Wednesday, 28 May 2014

Coin Money Extinction

When conservationist talk about animal extinction, I thought, it was only common to animals, but now I know it can happen to anything under the surface of the earth.

In the case of the Nigerian coin money, it is an extinction orchestrated by Nigerians against Nigeria and its economy. This can be seen in the way goods and services are priced--to the nearest whole Naira. Any increases in commodity prices are in whole numbers. And where the prices happen to include some Kobos, consumers are expected to forfeit their change. But what are actually responsible for this seemingly extinction of the Nigerian coin money? Lets look at some culprits:

Central Bank of Nigeria, Commercial Banks and Financial Institutions: 
How true? CBN only makes available currencies--notes and coins-- and authorizes their usage by Nigerian consumers within the economy. The commercial banks and other financial institutions are expected to distribute the currencies, both notes and coins, to the public. If the role of the apex bank, the commercial banks and financial institutions is to make these currencies available to the Nigerian public, why then should they be blamed for the seemingly extinction of the Nigerian coin money? In my own opinion, I owe them culpable because they failed to educate the people on the importance of coin money and their roles in price stability. Commodities are priced above their worth because the price system permits it. You cannot buy any products less than a Naira even if the worth of the products is in kobo.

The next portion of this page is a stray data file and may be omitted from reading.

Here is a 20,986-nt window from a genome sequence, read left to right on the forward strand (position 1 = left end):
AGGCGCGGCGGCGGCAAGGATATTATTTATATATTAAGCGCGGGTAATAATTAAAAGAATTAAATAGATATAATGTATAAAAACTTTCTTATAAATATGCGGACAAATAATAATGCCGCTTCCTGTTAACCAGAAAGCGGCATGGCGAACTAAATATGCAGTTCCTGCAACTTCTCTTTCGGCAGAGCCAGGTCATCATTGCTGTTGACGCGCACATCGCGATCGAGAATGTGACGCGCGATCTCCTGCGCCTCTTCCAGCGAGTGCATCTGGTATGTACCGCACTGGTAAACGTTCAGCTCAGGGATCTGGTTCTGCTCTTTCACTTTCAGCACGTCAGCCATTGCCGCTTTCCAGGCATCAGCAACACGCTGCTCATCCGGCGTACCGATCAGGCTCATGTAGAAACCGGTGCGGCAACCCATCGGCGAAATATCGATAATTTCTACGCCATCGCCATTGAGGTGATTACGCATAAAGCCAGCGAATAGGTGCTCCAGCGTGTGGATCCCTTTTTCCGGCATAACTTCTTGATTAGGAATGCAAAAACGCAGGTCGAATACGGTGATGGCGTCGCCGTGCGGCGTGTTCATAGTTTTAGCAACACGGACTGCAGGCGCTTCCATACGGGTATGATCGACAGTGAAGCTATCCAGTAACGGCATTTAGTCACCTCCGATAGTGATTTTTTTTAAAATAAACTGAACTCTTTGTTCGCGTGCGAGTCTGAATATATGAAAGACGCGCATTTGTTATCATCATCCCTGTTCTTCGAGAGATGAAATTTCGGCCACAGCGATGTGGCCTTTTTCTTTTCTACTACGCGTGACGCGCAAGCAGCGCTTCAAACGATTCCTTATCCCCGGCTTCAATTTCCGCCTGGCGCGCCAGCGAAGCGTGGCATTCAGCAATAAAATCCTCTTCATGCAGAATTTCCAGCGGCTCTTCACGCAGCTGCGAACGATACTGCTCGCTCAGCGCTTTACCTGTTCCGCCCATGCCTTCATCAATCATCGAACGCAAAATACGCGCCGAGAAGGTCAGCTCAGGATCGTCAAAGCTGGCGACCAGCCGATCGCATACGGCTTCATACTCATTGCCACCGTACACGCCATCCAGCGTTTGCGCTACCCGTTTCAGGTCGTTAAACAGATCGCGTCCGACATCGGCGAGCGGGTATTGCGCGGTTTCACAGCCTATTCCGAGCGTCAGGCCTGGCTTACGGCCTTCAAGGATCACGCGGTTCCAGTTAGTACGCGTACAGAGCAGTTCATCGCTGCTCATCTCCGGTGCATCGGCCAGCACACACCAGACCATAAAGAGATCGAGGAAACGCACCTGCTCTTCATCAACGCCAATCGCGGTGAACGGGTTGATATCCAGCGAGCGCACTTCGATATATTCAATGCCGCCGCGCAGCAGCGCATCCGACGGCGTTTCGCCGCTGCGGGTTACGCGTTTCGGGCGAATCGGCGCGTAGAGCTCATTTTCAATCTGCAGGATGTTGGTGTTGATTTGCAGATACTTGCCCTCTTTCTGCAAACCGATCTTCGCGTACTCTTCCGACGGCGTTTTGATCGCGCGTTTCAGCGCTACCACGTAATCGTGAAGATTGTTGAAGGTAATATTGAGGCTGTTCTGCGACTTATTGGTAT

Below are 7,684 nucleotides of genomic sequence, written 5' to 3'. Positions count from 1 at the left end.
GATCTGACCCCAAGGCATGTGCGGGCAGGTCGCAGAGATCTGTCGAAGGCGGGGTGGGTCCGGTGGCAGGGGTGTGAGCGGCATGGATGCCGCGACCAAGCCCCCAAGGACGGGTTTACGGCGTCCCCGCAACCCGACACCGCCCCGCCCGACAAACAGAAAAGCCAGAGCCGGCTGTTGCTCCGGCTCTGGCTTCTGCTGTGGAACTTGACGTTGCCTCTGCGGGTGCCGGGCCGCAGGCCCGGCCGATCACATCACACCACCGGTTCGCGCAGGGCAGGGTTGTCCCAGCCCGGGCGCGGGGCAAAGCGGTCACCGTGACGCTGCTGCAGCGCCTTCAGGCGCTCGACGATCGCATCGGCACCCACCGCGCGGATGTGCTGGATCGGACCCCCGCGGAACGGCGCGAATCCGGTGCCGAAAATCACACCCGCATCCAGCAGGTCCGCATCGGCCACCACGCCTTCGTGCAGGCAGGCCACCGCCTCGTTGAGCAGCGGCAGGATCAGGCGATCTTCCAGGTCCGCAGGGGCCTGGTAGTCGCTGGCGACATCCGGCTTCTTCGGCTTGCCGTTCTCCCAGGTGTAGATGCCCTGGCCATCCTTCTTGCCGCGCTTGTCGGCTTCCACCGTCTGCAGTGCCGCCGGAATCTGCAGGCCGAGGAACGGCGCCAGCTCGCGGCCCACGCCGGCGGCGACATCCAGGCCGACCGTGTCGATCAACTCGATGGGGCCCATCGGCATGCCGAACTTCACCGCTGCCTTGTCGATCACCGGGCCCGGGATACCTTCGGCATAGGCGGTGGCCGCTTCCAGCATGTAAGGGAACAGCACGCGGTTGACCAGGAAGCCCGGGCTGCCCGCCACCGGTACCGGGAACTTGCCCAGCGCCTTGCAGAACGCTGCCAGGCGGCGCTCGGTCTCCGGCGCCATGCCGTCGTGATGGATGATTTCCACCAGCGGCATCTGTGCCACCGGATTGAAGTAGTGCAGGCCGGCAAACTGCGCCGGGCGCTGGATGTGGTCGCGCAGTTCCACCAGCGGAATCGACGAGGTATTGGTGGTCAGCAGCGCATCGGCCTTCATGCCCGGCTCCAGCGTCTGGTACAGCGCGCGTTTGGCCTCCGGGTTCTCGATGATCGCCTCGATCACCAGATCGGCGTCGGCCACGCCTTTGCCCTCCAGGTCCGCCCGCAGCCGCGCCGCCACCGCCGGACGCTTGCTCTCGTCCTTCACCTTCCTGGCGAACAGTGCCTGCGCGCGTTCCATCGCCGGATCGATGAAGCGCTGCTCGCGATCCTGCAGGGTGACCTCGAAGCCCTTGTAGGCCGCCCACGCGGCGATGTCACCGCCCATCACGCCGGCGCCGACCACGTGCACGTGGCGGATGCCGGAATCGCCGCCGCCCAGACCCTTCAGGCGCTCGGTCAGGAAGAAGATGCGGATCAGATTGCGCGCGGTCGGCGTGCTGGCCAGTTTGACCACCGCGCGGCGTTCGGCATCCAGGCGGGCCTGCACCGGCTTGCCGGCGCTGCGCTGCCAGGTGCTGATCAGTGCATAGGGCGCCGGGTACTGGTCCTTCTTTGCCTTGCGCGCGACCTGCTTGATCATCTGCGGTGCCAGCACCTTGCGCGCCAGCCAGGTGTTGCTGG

User Apathy:
When I hear this view from the public, I really wonder which group is responsible. Could it be the consumer group or goods/service group or both? The attitude of the consumer group towards the use of coin money is influenced largely by the goods/service group, simply known as the retailers/service providers. Nigerian retailers/service providers do not encourage the use of coin money as indicated in their price system. The Nigerian price system is bias against the use of coin money.

Nigerian consumers also consider the burden of carrying of the coin money to be responsible for their refusal to use them. They complain of the damage coin money can do to their pockets if carried for a long time.

Are these good reasons to allow the total extinction of the Nigerian coin money? I don't think. It is our duty to protect our coin money from extinction, at least, for the sake of our future generation.

The apex bank and its affiliates should intensify efforts in making sure the coin money is available at all times. Bank halls should carry posters containing information on the importance of coin money and their roles in price stability. Educational campaigns should be held in all public places and institutions to encourage acceptance and use of the coin money.

Coin monies are not meant to be carried in bulk, so Nigerians shouldn't complain of their effects on their pockets. And where there is a deliberate effort by any group to discourage the use of coin money in the country, such group should be sanctioned.

We must save Nigerian coin money. And now is the time.